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About Morjim

A tiny, bleak beachfront village at the mouth of the Chapora River, Morjim is the destination of choice for long-staying Russians, many of whom rent whole houses and settle in for the season. It’s worth a visit to brush up on your Cyrillic, paddle á la Black Sea, wander the riverbanks and admire the views of Chapora Fort on the opposite side, and perhaps glimpse endangered Olive Ridley turtle hatchlings, who emerge from their eggs here (in sadly ever-decreasing numbers; see left) between October and March.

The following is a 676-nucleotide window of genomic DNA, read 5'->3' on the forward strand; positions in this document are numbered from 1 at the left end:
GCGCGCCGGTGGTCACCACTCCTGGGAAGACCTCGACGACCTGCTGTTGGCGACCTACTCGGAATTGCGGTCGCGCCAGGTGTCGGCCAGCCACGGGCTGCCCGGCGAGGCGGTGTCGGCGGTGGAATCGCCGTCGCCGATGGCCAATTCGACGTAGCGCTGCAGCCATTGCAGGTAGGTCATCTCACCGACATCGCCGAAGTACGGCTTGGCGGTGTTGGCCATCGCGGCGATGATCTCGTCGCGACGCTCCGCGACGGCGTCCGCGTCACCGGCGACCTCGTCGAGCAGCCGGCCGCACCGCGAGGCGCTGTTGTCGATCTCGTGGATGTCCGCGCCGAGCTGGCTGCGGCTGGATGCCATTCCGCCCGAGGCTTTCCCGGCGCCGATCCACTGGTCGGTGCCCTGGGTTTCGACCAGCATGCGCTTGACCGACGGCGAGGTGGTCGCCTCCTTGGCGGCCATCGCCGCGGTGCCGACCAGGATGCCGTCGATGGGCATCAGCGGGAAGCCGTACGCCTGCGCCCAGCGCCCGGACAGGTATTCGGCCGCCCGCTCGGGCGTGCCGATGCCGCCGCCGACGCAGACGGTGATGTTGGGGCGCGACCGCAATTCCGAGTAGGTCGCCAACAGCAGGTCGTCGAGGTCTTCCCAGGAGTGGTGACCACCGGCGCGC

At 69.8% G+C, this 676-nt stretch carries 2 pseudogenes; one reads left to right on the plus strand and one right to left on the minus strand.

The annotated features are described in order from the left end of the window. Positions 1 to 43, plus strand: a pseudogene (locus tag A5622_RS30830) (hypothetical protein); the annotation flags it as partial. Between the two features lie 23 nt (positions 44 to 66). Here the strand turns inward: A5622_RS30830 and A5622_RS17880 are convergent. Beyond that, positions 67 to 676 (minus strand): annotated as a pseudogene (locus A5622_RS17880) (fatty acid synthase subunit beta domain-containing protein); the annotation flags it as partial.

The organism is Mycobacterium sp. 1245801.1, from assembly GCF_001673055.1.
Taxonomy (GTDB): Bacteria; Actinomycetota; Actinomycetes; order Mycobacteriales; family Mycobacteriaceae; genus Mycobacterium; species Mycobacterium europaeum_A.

Morjim Beach is a nesting and hatching habitat of the Olive ridley sea turtle, an endangered species. They are afforded the highest degree of protection under Indian law through their inclusion in Schedule I of the Wildlife Protection Act of 1972. Egg-poaching or in any manner disturbing the turtles or their habitat is an offence punishable under Indian law.[citation needed] Protection of marine turtles and their habitat has been embraced by the local community through community-based conservation efforts. These efforts were begun between 1995 and 1996 by a number of local villagers after discussions with Goa-based environmental protection groups. Before this time, the eggs were poached by fishermen, but later the fishermen became fiercely protective of marine turtles. The Goa Forest Department supports the turtle conservation efforts and has set up a Turtle Conservation Interpretation Centre at the Forest Office in Pernem using funds allotted by the Central Government of India. The Forest Department pays a monthly stipend to young, local volunteers involved in marine turtle conservation efforts in Morjim. A few of these volunteers have found jobs with the Forest Department in recognition of their efforts. Some youth of Morjim have campaigned internationally on the Greenpeace ship Rainbow Warrior. The Tourism Department of the Government of Goa has aided the conservation efforts by restricting temporary seasonal structures (e.g. shacks) to a portion of the beach and requiring them to operate only during daylight hours. Owners of the structures are also legally obliged not to leave beach furniture on the beach after daylight hours and not to do anything that would adversely affect marine turtle conservation.[citation needed]Despite the ban, an Indian fashion show with illumination and music was held well into the night on 10 December 2011, flouting the law and outraging environmentalists and locals. In 2011 the turtles can hardly be seen because of urbanisation, light pollution and noise pollution. According to a recent study of international researchers Morjim's wildlife is doomed and the village is expected to be the next Calangute.